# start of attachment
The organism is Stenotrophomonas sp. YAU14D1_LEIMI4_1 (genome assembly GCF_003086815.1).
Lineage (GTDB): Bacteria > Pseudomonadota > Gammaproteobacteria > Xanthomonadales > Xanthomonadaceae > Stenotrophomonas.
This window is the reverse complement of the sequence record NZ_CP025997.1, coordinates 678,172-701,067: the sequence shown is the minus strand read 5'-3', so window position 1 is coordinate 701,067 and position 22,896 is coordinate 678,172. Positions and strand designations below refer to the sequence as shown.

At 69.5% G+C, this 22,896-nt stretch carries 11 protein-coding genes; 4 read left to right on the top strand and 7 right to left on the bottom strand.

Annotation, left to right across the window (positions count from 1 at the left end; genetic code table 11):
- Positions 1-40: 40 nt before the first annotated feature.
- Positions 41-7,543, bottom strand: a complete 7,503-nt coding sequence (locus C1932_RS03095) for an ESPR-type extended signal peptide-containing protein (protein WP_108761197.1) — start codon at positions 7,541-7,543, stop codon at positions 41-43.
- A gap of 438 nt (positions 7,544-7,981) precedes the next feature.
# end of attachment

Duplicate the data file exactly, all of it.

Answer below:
The organism is Stenotrophomonas sp. YAU14D1_LEIMI4_1 (genome assembly GCF_003086815.1).
Lineage (GTDB): Bacteria > Pseudomonadota > Gammaproteobacteria > Xanthomonadales > Xanthomonadaceae > Stenotrophomonas.
This window is the reverse complement of the sequence record NZ_CP025997.1, coordinates 678,172-701,067: the sequence shown is the minus strand read 5'-3', so window position 1 is coordinate 701,067 and position 22,896 is coordinate 678,172. Positions and strand designations below refer to the sequence as shown.

At 69.5% G+C, this 22,896-nt stretch carries 11 protein-coding genes; 4 read left to right on the top strand and 7 right to left on the bottom strand.

Annotation, left to right across the window (positions count from 1 at the left end; genetic code table 11):
- Positions 1-40: 40 nt before the first annotated feature.
- Positions 41-7,543, bottom strand: a complete 7,503-nt coding sequence (locus C1932_RS03095) for an ESPR-type extended signal peptide-containing protein (protein WP_108761197.1) — start codon at positions 7,541-7,543, stop codon at positions 41-43.
- A gap of 438 nt (positions 7,544-7,981) precedes the next feature.